Update from Ottawa Public Health

The amount of COVID-19 in our community is higher than ever and testing facilities cannot keep up with demand.  Case counts in the community are an under-representation of COVID-19 in Ottawa. Because of this, health system partners are prioritizing testing for people in high-risk groups. Testing is not a cure, our actions are what is important in slowing the spread of COVID-19.  

To monitor COVID-19 in Ottawa we are using wastewater data, hospitalizations, and ICU capacity. For the latest information, visit OttawaPublicHealth.ca/COVID19. 

Please continue to monitor yourself for symptoms of COVID-19.  If you are sick, assume it is COVID-19. Stay home and self isolate. Self isolation recommendations can be found using the provincial tool. Follow all public health measures such as wearing a well-fitted mask when in public and keep gatherings small and outside when possible. 

The reality is that we are in a new chapter of this pandemic and we know that vaccines offer protection against serious illness due to COVID-19.  If you haven’t gotten vaccinated yet, and you are eligible for a 1st, 2nd, or booster dose, please do.   

Appointments will continue to be added to the Provincial booking system, and we recommend signing up for the City’s  COVID-19 vaccination update e-subscription, OPH website for COVID-19 Vaccine, and social media channels for the latest information.  If you know someone who is thinking about getting vaccinated, reach out and offer to talk to them about it and assist in booking their appointment.  

There is hope that COVID will eventually be managed like other respiratory viruses, but we’re not there yet. Continuing to focus on these vaccine efforts during this time brings us one step closer. 

Right now, we do not know what the next few weeks will bring. We do know it will be a challenge. Whatever comes please remember to be kind:  offer to help friends and neighbours if you’re able, order-in from a local restaurant, buy a gift card to a local shop, or find ways to get outdoors with members of your household or connect with friends. 

If you need more supports, please reach out. Seeking help is a sign of strength, not weakness.  Additional information on protecting your mental health is here.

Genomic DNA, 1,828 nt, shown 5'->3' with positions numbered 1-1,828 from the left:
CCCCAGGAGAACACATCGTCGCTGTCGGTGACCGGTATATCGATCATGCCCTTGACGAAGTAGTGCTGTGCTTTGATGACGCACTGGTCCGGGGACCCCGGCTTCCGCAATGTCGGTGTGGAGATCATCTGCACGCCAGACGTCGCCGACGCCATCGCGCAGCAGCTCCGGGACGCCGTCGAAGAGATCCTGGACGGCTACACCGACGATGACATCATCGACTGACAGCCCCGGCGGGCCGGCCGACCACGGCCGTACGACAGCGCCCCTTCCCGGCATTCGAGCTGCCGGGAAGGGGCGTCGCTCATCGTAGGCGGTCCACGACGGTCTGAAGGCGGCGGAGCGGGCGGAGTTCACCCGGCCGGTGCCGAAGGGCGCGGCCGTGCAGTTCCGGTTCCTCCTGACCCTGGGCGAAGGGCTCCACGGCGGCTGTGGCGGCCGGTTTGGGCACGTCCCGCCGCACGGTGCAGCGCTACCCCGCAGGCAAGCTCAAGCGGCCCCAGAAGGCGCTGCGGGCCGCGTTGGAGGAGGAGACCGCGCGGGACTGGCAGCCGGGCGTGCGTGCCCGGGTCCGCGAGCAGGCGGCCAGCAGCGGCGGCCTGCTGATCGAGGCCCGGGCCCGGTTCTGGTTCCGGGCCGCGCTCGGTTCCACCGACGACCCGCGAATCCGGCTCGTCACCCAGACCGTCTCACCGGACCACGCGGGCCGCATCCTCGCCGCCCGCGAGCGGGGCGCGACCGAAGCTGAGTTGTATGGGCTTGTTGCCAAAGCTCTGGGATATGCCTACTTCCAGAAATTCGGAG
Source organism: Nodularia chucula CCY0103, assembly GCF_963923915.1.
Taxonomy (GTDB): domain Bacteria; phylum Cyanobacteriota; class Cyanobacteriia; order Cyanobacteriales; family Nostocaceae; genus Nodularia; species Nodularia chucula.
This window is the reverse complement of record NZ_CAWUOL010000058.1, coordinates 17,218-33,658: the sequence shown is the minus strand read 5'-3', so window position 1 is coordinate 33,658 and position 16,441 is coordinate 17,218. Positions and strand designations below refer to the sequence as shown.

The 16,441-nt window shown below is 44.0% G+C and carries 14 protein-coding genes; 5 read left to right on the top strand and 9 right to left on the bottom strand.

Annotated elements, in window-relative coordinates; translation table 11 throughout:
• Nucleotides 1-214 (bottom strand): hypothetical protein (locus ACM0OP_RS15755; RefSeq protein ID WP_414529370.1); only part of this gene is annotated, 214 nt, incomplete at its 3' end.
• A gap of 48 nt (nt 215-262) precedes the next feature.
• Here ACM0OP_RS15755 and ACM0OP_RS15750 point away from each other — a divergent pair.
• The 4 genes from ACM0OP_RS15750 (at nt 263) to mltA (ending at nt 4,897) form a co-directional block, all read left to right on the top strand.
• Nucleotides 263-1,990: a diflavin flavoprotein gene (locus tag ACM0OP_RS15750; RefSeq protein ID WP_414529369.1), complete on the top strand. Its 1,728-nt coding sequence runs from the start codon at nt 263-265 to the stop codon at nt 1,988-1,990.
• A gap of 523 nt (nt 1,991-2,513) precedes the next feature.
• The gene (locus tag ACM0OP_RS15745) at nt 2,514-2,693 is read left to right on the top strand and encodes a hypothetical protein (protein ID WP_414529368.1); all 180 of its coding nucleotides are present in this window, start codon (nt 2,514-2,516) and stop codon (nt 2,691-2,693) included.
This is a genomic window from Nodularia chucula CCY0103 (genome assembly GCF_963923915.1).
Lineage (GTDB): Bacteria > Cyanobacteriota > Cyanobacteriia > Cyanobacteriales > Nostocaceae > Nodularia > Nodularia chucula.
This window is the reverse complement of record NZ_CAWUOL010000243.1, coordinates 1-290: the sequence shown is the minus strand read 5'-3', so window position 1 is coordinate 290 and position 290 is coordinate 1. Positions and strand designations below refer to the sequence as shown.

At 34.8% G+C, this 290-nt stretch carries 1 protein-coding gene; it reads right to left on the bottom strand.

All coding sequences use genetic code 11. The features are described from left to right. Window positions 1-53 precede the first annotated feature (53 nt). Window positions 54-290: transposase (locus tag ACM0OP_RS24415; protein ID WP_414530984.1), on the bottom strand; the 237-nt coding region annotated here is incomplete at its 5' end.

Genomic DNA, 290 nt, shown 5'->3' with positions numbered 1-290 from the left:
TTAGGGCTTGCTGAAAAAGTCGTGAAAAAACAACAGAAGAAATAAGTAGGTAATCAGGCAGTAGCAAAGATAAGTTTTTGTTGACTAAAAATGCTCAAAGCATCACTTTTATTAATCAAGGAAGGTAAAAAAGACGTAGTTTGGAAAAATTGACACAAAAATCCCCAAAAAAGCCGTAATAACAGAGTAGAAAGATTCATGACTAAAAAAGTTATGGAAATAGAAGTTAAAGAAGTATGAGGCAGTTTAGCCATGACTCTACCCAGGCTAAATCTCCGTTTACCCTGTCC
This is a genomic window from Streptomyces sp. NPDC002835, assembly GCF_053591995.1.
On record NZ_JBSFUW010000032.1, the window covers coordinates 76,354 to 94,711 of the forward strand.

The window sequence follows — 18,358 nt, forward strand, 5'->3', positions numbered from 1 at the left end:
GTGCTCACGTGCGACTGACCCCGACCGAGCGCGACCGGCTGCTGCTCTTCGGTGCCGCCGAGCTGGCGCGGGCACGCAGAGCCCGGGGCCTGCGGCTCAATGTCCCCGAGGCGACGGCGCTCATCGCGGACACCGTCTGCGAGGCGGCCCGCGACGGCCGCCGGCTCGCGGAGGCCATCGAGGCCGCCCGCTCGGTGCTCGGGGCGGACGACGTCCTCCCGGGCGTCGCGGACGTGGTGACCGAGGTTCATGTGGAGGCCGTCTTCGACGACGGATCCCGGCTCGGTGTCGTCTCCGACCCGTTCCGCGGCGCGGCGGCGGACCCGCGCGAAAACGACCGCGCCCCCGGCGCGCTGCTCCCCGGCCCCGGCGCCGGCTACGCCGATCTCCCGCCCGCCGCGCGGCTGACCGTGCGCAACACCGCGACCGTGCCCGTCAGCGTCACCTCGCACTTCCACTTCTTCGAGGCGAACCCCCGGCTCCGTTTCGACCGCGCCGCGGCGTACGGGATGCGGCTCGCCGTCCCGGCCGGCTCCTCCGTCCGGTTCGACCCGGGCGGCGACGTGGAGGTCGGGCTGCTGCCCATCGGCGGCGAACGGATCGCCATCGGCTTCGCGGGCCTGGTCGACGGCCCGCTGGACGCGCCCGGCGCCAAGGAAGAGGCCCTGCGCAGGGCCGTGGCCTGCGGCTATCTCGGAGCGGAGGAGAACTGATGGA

Updated Provincial Isolation Guidelines 

On December 30, 2021, the provincial government  changed the required isolation period based on growing evidence that generally healthy people with COVID-19 are most infectious in the two days before and three days after symptoms develop.  

The Ontario Government has provided an online screening tool and information on how to self-isolate if you have been exposed and how to care for someone with COVID-19.

Provincial Public Health Measures and Guidance 

With the highly transmissible Omicron variant, we know that COVID-19 activity is high and spreading rapidly in our community and we must do what we can to protect those at higher-risk and those who work in higher-risk settings during this Omicron surge. 

On January 3, 2022, the Province released new guidelines in response to the highly transmissible Omicron variant. The COVID-19 virus is very active in our community, with positive cases having a high number of exposures. We are strongly urging all persons to screen themselves daily, stay home if unwell, assess personal risks when leaving the house and pausing indoor events with individuals outside of your household regardless of vaccination status.  

Ottawa Public Health supports the announcement by the Province as it provides additional protection to higher-risk settings while continuing to preserve hospitals’ capacity. We will get to a point one day when COVID-19 will be treated similarly to other respiratory illnesses, but right now we need to focus on slowing further transmission. 

Please stay home if you are unwell or have symptoms. Let’s protect each other and help bring down our active case counts. 

Below are the changes as announced by the Ontario Government that came into effect on January 5, 2022, as part of Step Two of its Roadmap to Reopen.   

Schools, Child Care and Libraries